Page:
Mat Clancy, president of the Kingston and Area Real Estate Association (KAREA), has been watching friends, family, and clients alike move back to Kingston from places like Toronto for the past couple of years and he doesn’t expect that trend to stop anytime soon.
“I mean, if you can buy a house for half the price or even a third of the cost of a home in Toronto, in a city where it takes you 15 minutes to drive anywhere and you get to have a nice big backyard and still work in the job that you were doing, why wouldn’t you want to do that?” says Mr. Clancy.
Like Kingston, many smaller cities and larger towns, also known as secondary markets, are experiencing a significant housing market boom as people want their home-buying dollars to go further, aren’t tied to a lengthy daily commute and are spending significant amounts of time at home.
According to KAREA, June home sales in Kingston were up 10.1 per cent above the five-year average and almost 19 per cent above the 10-year average. On a year-to-date basis, home sales totalled a record 2,593 units over the first six months of the year, a spike of 51.9 per cent from the same period last year.
“Throughout this pandemic, quality of life has become a bigger priority for people,” says Mr. Clancy. “And in my opinion, a house used to be a place that many people just went home to sleep at night and that was it. But when everyone got locked inside their houses, they started to question, ‘Well maybe I should buy a house somewhere I’m happy to be.’”
Even certain house amenities, which were once considered a liability in a real estate deal, are now seen as a significant bonus.
“Five years ago, when the market was considered a little more normal, a swimming pool could be considered a detriment to a house sometimes,” he explains. “Whereas now if you have a house with a pool [on the market] people go crazy over it.”
Indeed, this search for quality of life, which often translates into more living space both inside and outside the home, has definitely been a catalyst for the real estate market boom in many smaller communities, experts say. With commutes no longer being as much of a worry, the boundaries of where people move can expand to be hours away from an urban centre.
Lethbridge is a two-hour drive from Calgary and is currently the hottest real estate market in Alberta. Much of that comes down to the type of lifestyle recent buyers in this market want to live and the affordability of these properties outside that major urban centre.
“It’s not often that you get a city of 100,000 that has post-secondary institutions, is close to the mountains, close to the border,” says Dallas Harty, owner at RE/MAX real estate in Lethbridge. “Strategically, I think it’s a pretty nice place to be.”
Mr. Harty says the real estate industry was aware the prices in Lethbridge wouldn’t likely stay affordable forever. “We knew we were due for a run-up, but no one knew when,” he recalls. However, with COVID-19, leading to remote working and no worry about commutes, “it was kind of a perfect storm.”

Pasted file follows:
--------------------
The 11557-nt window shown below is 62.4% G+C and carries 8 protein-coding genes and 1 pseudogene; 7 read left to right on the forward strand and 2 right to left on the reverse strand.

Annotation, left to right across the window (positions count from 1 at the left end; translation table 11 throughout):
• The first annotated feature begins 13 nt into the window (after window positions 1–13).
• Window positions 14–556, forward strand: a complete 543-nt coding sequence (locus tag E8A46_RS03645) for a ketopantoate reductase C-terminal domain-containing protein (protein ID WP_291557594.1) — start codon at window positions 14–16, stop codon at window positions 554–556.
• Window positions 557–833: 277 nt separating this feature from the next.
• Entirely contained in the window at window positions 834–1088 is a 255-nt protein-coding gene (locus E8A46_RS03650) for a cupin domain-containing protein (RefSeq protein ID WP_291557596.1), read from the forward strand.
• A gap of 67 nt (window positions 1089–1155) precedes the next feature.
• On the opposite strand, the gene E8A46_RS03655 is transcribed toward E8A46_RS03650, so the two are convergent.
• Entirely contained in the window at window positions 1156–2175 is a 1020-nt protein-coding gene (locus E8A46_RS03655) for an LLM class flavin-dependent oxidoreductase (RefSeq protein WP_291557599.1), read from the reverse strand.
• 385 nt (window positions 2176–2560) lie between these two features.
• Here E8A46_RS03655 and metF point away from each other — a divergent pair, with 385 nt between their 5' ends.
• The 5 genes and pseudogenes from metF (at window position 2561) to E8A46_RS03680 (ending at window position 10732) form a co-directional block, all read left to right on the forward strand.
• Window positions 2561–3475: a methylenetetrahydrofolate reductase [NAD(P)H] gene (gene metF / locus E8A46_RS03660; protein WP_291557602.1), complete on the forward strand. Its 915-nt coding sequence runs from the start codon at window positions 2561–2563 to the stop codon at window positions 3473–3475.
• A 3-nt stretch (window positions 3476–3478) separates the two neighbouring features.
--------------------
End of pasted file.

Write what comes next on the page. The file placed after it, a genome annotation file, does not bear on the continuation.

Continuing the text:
Pre-pandemic housing prices in this Southern Alberta city were “extraordinarily low,” explains Mr. Harty. It’s also a market that remains accessible to many first-time home buyers, as the average cost of home in Lethbridge sits at around $335,000, according to RE/MAX.
The same report lays out how a 49-per-cent increase in sales, coupled with 25-per-cent lower inventory, has made Lethbridge the ultimate seller’s market –– and many believe it will remain this way even in a post-pandemic world.
Similarly, places like Kelowna, B.C. are seeing a dramatic increase as the work-from-home crowd look to previous vacation and retirement areas to live because they don’t have to worry if they’re a 4.5-hour drive from the office in Vancouver.
In June, condo sales for the area were up 113 per cent compared to a year ago, townhomes were up 30 per cent, and the average home price in Kelowna was up 4.1 per cent to $1,063,914, according to the Okanagan Mainline Real Estate Board.
But while many have embraced teleworking other workers will be heading back to the office and are willing to increase their commute to get more property for their hard-earned dollars.
Gatineau, Que. has been a popular place for government workers, and other Ottawa commuters, for years. But recently, this already tight market has experienced even higher demand, explains Charles Brant, director of the market analysis department at the Quebec Professional Association of Real Estate Brokers (QPAREB).
“This is not new. This trend existed before the pandemic and the Gatineau market was among the hottest markets in Quebec,” he says. “But now Gatineau is the tightest market in the province.”
It’s not just single-family homes that are in high demand. The condo market in Gatineau has jumped 36 per cent in the second quarter of 2021 compared to the first quarter, according to QPAREB.
“There is overheating in the market and of course there are a lot of consequences [to that],” says Mr. Brant. “In particular, there’s a lot of bidding wars and over bidding … in 80 per cent of the transactions.”
He adds, “And there are no new construction projects to calm this market down.”